.....Advertisement.....
.....Advertisement.....

Today's News

  • Sheriff’s office to conduct checkpoints

    The Anderson County Sheriff’s Office will be conducting periodic traffic safety checkpoints at approved locations.
    These checkpoints will be conducted in an effort to enforce the traffic laws of the Commonwealth of Kentucky. Special attention will be paid to occupant protection (seatbelt adherence), sobriety, insurance and registration violations.

  • Judge-Executive proposes buying pothole-patching machine

    Patching paved roads and fixing potholes is expensive and doesn’t work very well.
    That was the message Judge-Executive John Wayne Conway delivered to the Anderson County Fiscal Court last Tuesday night, along with a means of fixing the problem.
    Conway, who had about two decades of roadwork experience before taking office, recommended that the county consider purchasing a $69,000 machine to patch and pave roads that he says will save taxpayers money in the long run.

  • Spring brings tax deadline, absentee voting

    Spring is upon us. April is normally associated with rain, flowers or pollen, but at the county clerk’s office it is about boat license, delinquent taxes and absentee voting.
    Let’s begin with boats. All boat taxes and renewal decals are due in April.
    All delinquent taxes are transferred from the sheriff’s office to the county clerk’s office on April 16 at the close of business. If you haven’t paid your property taxes, do so before that date.

  • Early summer bonus for bugs and tissue makers

    Has anyone else’s nose been running like a faucet? There has to be plenty of something in the air that’s not normally this powerful.
    I don’t suffer from most allergies, but I have heard about the Ohio Valley crud. Maybe after 16 years here in Anderson County it finally caught me.
    Whatever it is, the makers of Kleenex must be very happy.

  • Living wheat free poses dietary challenges

    Almost 40 years ago I became aware that some people who have to live wheat free.
    What’s good for most of us can be harmful for a few. Proper diagnosis should be done by a qualified medical provider as gluten intolerance or celiac disease is often confused with wheat allergy. This column isn’t about medical advice. My goal is to increase awareness of the challenges of living wheat free and offer some guidelines.

  • No good answers for laziness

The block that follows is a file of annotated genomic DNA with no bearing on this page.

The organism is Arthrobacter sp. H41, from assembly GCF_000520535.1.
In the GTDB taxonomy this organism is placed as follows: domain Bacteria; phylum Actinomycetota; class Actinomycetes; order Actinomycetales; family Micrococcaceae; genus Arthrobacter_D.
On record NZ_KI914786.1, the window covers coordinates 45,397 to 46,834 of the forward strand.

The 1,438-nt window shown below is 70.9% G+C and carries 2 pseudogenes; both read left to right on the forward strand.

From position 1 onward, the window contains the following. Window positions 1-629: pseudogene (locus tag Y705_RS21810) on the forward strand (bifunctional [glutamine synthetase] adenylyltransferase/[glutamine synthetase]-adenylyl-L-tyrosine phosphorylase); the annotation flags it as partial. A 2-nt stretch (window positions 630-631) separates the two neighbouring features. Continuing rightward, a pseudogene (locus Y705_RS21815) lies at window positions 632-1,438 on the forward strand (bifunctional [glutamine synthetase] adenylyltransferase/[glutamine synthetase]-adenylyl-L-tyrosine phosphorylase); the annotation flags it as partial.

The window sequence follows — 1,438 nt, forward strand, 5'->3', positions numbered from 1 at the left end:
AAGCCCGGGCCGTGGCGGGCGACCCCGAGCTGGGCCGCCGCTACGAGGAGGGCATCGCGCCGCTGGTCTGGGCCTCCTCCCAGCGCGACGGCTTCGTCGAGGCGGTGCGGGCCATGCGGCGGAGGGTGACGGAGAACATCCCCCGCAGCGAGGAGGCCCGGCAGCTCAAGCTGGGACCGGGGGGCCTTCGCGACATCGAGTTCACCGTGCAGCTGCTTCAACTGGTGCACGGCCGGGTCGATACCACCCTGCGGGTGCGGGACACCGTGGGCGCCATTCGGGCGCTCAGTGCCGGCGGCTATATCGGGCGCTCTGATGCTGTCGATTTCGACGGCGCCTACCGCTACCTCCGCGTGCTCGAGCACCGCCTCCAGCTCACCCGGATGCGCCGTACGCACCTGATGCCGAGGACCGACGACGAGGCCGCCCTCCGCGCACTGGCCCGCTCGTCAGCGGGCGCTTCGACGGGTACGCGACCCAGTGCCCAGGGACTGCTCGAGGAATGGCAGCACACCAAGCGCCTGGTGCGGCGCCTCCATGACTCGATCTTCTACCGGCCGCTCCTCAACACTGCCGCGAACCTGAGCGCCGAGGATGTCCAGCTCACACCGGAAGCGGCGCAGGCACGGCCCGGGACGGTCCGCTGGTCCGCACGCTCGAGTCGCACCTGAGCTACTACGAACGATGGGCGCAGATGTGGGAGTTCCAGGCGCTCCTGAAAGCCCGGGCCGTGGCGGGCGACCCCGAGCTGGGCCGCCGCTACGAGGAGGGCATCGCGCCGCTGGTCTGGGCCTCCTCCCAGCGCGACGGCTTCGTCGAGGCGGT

Let’s face it. We’re lazy.
    Not just Anderson County, but the entire nation.
    Millions of dollars have been spent to study how easily and efficiently we become lazy.
    Who knows how much has been charged to credit card accounts so we can get the physique and fearless reputation of Chuck Norris.  
    The University of Wisconsin’s Population Institute recently released its 2012 study on the County Health Rankings, including Anderson County.

  • Modern version of ‘let me see your pay-pahs’

    It’s like your teenage daughter coming home and announcing she’s just a little bit pregnant.
    Of course there’s no such thing, nor is there a “minor” violation of the Constitution.
    Pretty heady declaration, I know, particularly when former Supreme Court Justice William Rehnquist declared police roadblocks “minor” violations of the Fourth Amendment — you know, the pesky one that deals with unlawful search and seizure — but allowed them to continue out of concern for public safety.

  • Sheriff’s office says goodbye to one of its own
  • City sewer service for Bob-O-Link?

    John Collins of 1056 Hazel Drive spoke before the city council at its April 9 meeting to request that the city make sewer lines available for residents in the Bob-O-Link and Westwood subdivisions currently limited to septic systems.
    “I’ll be brief, because I need your help,” Collins said with a laugh.
    Residents of the subdivision formed a four-person committee, he said, and have been knocking on doors in the Bob-O-Link and Westwood subdivisions to get homeowners’ opinions on getting hooked up to sewer lines.

  • Logged in

    He admits he knew virtually nothing at the time about owning and operating a sawmill.
    So Lawrenceburg’s Gary McInturf did the logical thing: he bought one.
    The year was 2009. A storm blew over some oak trees in his yard on Ballard Road, but instead of sawing and removing the trees, McInturf’s wife suggested getting the logs turned into lumber.
    “My wife said, ‘Let’s get some furniture made from the oak trees,’” McInturf said. “So I took them to a guy in Shelbyville who had a sawmill.